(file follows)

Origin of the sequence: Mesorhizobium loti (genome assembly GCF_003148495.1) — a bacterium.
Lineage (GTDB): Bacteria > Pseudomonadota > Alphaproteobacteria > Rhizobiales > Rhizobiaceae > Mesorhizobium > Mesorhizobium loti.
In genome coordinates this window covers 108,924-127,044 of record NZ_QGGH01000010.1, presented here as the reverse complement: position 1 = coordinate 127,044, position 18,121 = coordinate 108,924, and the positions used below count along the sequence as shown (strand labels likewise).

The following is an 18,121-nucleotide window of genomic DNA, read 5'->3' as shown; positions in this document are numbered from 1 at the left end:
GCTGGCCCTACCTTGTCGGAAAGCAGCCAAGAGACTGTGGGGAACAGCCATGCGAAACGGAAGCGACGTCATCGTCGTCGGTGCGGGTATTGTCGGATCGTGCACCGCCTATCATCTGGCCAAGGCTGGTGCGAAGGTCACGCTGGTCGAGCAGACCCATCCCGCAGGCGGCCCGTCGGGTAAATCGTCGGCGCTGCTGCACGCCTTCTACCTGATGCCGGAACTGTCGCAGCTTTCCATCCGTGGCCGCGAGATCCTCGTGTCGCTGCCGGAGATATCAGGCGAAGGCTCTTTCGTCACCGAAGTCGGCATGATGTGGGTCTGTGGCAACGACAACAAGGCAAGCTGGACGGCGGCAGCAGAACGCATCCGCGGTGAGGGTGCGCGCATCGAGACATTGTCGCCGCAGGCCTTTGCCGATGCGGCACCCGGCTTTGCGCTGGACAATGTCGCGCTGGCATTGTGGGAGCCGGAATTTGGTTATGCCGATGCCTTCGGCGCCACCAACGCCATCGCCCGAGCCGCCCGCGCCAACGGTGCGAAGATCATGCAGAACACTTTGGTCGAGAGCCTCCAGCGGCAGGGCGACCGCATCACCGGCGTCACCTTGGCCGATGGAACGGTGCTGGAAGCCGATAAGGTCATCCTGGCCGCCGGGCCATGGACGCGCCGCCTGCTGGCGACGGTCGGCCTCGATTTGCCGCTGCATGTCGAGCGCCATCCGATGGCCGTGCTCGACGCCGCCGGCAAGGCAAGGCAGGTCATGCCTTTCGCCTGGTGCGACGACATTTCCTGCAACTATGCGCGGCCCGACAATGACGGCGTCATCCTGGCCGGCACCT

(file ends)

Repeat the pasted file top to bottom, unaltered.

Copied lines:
Origin of the sequence: Mesorhizobium loti (genome assembly GCF_003148495.1) — a bacterium.
Lineage (GTDB): Bacteria > Pseudomonadota > Alphaproteobacteria > Rhizobiales > Rhizobiaceae > Mesorhizobium > Mesorhizobium loti.
In genome coordinates this window covers 108,924-127,044 of record NZ_QGGH01000010.1, presented here as the reverse complement: position 1 = coordinate 127,044, position 18,121 = coordinate 108,924, and the positions used below count along the sequence as shown (strand labels likewise).

The following is an 18,121-nucleotide window of genomic DNA, read 5'->3' as shown; positions in this document are numbered from 1 at the left end:
GCTGGCCCTACCTTGTCGGAAAGCAGCCAAGAGACTGTGGGGAACAGCCATGCGAAACGGAAGCGACGTCATCGTCGTCGGTGCGGGTATTGTCGGATCGTGCACCGCCTATCATCTGGCCAAGGCTGGTGCGAAGGTCACGCTGGTCGAGCAGACCCATCCCGCAGGCGGCCCGTCGGGTAAATCGTCGGCGCTGCTGCACGCCTTCTACCTGATGCCGGAACTGTCGCAGCTTTCCATCCGTGGCCGCGAGATCCTCGTGTCGCTGCCGGAGATATCAGGCGAAGGCTCTTTCGTCACCGAAGTCGGCATGATGTGGGTCTGTGGCAACGACAACAAGGCAAGCTGGACGGCGGCAGCAGAACGCATCCGCGGTGAGGGTGCGCGCATCGAGACATTGTCGCCGCAGGCCTTTGCCGATGCGGCACCCGGCTTTGCGCTGGACAATGTCGCGCTGGCATTGTGGGAGCCGGAATTTGGTTATGCCGATGCCTTCGGCGCCACCAACGCCATCGCCCGAGCCGCCCGCGCCAACGGTGCGAAGATCATGCAGAACACTTTGGTCGAGAGCCTCCAGCGGCAGGGCGACCGCATCACCGGCGTCACCTTGGCCGATGGAACGGTGCTGGAAGCCGATAAGGTCATCCTGGCCGCCGGGCCATGGACGCGCCGCCTGCTGGCGACGGTCGGCCTCGATTTGCCGCTGCATGTCGAGCGCCATCCGATGGCCGTGCTCGACGCCGCCGGCAAGGCAAGGCAGGTCATGCCTTTCGCCTGGTGCGACGACATTTCCTGCAACTATGCGCGGCCCGACAATGACGGCGTCATCCTGGCCGGCACCT